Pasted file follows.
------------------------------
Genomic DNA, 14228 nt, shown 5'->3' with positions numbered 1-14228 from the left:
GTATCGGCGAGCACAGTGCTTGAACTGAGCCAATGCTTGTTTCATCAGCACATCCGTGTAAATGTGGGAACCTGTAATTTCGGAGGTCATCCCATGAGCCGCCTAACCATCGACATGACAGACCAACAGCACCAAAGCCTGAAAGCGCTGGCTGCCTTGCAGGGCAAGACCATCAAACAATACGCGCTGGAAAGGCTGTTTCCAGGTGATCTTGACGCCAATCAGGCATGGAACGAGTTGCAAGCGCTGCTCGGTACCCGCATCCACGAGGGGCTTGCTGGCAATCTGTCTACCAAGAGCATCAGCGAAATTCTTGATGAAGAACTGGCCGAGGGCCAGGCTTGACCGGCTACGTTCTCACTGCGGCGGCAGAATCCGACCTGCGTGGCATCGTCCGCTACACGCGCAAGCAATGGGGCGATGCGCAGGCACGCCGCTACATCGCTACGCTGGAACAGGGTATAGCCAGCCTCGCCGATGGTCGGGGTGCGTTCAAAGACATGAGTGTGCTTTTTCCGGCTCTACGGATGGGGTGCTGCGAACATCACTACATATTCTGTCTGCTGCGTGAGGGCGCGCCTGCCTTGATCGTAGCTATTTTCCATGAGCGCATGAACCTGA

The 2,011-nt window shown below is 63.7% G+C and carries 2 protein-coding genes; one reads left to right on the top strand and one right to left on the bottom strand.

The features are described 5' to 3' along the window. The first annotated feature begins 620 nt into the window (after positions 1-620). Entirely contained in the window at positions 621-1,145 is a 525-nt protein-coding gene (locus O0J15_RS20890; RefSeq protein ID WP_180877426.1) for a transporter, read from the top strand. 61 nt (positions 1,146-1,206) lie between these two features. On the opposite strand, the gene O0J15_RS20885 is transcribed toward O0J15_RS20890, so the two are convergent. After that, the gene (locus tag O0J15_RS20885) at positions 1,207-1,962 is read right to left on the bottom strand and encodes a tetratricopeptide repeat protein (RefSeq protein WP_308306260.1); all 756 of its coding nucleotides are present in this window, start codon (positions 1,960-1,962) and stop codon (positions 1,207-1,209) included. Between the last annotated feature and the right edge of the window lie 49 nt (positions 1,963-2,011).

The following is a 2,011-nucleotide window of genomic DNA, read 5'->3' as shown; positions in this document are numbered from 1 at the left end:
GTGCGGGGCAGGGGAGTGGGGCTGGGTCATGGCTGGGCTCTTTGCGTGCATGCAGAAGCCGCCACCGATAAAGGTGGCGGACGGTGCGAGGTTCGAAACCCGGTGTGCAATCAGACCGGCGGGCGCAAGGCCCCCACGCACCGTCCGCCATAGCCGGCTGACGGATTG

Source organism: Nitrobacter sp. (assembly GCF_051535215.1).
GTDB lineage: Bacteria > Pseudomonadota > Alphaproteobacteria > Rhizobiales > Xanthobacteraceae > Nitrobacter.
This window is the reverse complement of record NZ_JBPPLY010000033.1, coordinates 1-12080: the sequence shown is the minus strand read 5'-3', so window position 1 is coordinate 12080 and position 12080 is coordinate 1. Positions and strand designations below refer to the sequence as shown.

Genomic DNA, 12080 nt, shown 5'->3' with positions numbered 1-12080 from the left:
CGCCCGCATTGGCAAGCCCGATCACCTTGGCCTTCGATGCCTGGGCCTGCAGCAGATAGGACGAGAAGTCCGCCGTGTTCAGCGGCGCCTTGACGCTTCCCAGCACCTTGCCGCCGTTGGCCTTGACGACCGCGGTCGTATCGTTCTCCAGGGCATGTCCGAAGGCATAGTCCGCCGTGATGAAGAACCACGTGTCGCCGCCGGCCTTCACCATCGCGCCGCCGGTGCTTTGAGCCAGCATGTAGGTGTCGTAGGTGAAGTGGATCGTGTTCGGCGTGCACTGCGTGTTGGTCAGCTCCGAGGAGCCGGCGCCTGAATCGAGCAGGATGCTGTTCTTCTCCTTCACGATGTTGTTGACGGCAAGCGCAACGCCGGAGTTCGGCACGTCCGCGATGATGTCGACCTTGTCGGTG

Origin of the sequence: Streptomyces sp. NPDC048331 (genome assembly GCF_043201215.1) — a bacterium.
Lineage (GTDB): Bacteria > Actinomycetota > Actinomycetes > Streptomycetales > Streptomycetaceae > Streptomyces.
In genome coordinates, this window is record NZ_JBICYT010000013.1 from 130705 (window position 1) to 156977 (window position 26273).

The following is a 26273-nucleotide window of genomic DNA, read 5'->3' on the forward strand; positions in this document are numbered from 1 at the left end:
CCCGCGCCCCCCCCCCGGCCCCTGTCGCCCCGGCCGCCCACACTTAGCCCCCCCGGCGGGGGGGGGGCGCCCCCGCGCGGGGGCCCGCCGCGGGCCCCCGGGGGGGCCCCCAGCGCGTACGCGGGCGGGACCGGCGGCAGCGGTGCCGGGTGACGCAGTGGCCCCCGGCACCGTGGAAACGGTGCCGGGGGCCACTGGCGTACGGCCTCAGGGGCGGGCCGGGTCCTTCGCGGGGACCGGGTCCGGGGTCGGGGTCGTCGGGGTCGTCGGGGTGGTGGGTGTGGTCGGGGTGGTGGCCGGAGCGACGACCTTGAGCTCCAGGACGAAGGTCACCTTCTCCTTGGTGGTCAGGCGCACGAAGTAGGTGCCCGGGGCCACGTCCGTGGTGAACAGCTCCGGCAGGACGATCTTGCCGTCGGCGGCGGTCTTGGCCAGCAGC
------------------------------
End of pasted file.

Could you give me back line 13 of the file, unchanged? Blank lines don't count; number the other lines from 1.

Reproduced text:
Lineage (GTDB): Bacteria > Actinomycetota > Actinomycetes > Streptomycetales > Streptomycetaceae > Streptomyces.